Cessna 152 vs. LSA: Vintage Wins the Day By Staff Report On the flight training line, ancient 152s can still be more profitable, chiefly because LSAs lack a mature parts chain and repair support infrastructure.
AOPA's Flying Clubs Initiative, Where It's Going By Glenn Pew AOPA started on this project about one year ago, announced its intentions publicly at AOPA Summit last October, and is now setting out on an effort to grow the nationwide collection of 650 independent flying clubs into 1,000 networked aviation cooperatives.
Building A Better Bonanza By Glenn Pew It cruises easily at better than 165 knots, can carry six (provided at least two aren't large), and has a range of 1,000 miles. The pilots who fly it generally love it, and the pilots who don't generally respect it. Samples can be found on the used market today in decent shape and for less than $150,000 -- a price that undercuts some higher-end LSAs. It's an aircraft with decades of history and a following to match. But this is aviation. Pilots always want more. Fortunately, the aftermarket for Bonanza owners offers many ways to grow.
Simulator Training: How Important Is Motion? By Glenn Pew Flight simulation is a part of nearly every pilot's curriculum, whether he or she is just starting out, staying current, or landing a type rating. But the type of simulation and its benefits (especially when it comes to motion) is often the subject of controversy -- maybe for good reason.
The Return of Anti-Detonation Water Injection (ADI) By AVweb Staff The only reason leaded avgas still exists is to deliver high octane cheaply and the only reason for octane is to prevent detonation in high-power, high-compression engines. But octane isn't the only way to quench detonation, something engineers have known for years. Injecting a water-methanol spray into the combustion chamberso-called anti-detonation or anti-detonant injection (ADI)was once a common technique for military aircraft when octane wasn't available or when aircraft designers wanted excess power in bursts, even when burning high-octane fuel. It was also used in civil transport applications. If it worked 60 years ago, why not now? That's exactly what Air Plains is proposing in its resurrection of ADI STCs developed by Todd Petersen during the 1980s, when mogas as an alternative fuel was in vogue.
Who's Working Against Your Favorite Apps By Glenn Pew The app revolution has changed more than the cockpit; it's displacing dedicated handheld gps units, giving panel mount avionics a run for their capability (at a deeply discounted price), and challenging the FAA's chart distribution systems. In other words, relative to the still slow economy, it's a booming industry that's changing how a segment of the aviation economy functions. It's not just bringing more capability into more cockpits, it's challenging the way some big entities make money -- and that might soon be changing things for you. For this article, we spoke with one of the biggest names in the business, Hilton Goldstein, of Hilton Software LLC (maker of the WingX app) to find out what makes a winning app and the very big forces that could soon challenge them all.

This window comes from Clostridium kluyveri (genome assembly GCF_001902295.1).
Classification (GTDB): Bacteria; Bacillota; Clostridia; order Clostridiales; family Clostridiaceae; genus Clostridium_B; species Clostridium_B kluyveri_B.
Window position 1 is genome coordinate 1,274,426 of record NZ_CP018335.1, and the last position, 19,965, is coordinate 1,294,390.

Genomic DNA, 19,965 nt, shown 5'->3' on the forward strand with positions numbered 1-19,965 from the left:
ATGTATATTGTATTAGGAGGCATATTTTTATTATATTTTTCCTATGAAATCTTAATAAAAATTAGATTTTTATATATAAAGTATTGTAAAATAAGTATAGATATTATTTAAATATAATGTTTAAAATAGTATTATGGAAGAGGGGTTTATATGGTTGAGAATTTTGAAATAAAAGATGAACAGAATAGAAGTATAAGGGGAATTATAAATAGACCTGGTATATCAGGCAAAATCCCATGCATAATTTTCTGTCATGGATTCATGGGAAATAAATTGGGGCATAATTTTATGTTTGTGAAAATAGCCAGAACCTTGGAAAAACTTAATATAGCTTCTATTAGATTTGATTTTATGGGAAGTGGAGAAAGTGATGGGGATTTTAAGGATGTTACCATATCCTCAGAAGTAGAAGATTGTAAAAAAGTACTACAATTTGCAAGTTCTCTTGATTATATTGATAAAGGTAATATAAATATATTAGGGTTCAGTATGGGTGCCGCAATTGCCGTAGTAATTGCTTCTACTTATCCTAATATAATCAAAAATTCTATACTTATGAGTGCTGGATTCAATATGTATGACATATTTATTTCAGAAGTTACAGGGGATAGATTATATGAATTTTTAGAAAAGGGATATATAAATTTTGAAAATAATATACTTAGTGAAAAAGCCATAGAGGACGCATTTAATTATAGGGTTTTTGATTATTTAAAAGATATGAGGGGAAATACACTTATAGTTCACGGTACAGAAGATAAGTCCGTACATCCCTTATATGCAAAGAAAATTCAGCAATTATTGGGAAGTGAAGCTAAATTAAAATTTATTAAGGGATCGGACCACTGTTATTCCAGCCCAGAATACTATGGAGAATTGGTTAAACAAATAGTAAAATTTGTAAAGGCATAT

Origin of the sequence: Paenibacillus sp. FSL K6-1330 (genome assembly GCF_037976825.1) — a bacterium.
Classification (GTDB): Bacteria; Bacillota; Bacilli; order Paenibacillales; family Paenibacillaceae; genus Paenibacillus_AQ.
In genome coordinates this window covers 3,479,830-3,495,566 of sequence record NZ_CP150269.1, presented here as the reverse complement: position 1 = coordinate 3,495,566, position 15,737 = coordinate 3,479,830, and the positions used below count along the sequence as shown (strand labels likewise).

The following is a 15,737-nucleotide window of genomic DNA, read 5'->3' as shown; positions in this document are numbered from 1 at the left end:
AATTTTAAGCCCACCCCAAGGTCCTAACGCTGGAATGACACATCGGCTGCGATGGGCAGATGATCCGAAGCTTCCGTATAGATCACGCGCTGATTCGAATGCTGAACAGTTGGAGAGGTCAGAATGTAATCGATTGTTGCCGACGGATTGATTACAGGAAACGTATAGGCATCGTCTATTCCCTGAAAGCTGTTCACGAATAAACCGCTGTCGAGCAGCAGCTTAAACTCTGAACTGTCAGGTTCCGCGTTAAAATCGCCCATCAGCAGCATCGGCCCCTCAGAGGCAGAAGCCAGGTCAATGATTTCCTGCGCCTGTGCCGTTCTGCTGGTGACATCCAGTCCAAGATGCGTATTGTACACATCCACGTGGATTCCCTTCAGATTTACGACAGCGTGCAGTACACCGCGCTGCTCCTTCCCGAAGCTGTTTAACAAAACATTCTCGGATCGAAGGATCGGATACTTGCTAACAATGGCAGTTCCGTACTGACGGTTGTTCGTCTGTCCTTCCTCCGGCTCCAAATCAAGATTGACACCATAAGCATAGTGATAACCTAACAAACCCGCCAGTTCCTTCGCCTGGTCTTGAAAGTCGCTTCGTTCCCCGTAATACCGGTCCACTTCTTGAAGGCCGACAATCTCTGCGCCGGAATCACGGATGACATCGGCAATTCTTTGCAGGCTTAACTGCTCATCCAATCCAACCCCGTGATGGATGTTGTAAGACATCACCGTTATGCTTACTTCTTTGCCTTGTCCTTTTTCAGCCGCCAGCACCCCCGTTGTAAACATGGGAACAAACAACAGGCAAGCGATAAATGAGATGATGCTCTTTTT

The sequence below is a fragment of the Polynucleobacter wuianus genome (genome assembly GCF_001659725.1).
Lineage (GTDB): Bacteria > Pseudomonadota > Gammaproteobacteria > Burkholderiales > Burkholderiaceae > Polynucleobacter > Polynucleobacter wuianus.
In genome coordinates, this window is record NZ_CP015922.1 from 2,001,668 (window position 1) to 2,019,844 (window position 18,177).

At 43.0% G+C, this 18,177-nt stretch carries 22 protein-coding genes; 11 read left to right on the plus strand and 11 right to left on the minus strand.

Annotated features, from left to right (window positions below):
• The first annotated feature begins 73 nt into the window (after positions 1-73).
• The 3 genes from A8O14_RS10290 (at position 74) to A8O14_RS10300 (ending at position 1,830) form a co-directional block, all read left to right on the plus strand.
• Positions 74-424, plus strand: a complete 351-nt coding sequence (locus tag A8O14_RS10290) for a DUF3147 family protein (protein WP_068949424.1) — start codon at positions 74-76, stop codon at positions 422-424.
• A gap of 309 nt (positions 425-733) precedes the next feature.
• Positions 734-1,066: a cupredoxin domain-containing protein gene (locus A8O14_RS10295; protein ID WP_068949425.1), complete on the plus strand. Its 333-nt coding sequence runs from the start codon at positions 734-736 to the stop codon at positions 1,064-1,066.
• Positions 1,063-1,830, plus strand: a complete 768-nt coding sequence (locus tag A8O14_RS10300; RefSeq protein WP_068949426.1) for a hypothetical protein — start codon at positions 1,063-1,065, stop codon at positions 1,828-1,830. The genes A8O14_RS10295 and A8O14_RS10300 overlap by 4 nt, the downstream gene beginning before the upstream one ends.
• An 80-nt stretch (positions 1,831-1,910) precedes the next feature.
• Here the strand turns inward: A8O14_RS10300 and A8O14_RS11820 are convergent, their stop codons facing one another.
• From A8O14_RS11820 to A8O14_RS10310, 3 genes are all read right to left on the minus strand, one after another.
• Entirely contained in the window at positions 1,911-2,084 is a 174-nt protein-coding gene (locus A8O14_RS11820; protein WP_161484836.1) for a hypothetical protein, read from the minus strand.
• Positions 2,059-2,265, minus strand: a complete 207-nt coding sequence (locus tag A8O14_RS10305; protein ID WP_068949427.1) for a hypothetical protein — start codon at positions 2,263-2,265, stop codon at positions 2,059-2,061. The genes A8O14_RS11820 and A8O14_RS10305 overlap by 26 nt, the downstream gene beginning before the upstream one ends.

Fuel Projects Move Forward, But Slowly By AVweb Staff While the EPA continues gathering data on lead emissions toward a 2017 deadline on tighter air pollution standards, development to find a 100LL continues apace, although no clear winner is in sight. Meanwhile, the FAA has initially funded a new fuels program oversight office called AIR-20 whose job is to set up certification and testing standards for candidate fuels. AIR-20's work will be funded by a combination of government funds and contributions from private industry.
The Job Market May Be Bad; What About The Applicants? By Glenn Pew The business of matching aviation jobs with qualified applicants can provide a different perspective on the broader health of the aerospace industry. We spoke with one source in that position who is seeing some positive movement with jobs but believes the longterm prognosis isn't good. And, if he's right, the problem might not be something that an upturn in the economy is going to fix.
The Coming SocialFlight Revolution? By Glenn Pew The fresh bloom of interactive applications available on portable devices today is changing how pilots fly, but if SocialFlight.com has its way it may also be changing why you fly -- and for all the right reasons. SocialFlight's creators have lofty goals. They aim to improve your business connections, your social life, your flying life, and ultimately drive sustainability if not growth in the statistically shrinking GA segment, all free of charge. It's sunshine and roses level stuff. But here's the twist: according to Jason Clemens, vice president of marketing for Where2 Interactive (SocialFlight's developer), "between summer 2012 and January 2013, we got 12,000 pilots signed up." And if the business provides those users with what it intends to provide, SocialFlight could deliver real gains for GA.
Experiencing The Eclipse -- Flying, Maintenance, Training By Glenn Pew Certification functionality and bankruptcy issues, plus a fair does of malaise, plagued many early adopters of Eclipse jets, but there are 263 jets in the wild now reaching a combined 200,000 total flight hours -- and the new Eclipse ownership experience has changed. The early Eclipse experience was a master class in "the pioneers get the arrows." Many production slot holders took those arrows in the form of shifting performance targets and missed development goals. Others lost their substantial deposits, altogether. In the end, the jet proved underpriced when introduced and the original company suffered, accordingly. The Eclipse jet concept may have been born from significant positive aspiration for general aviation. It was executed, some might argue, with significant hubris. But that was before.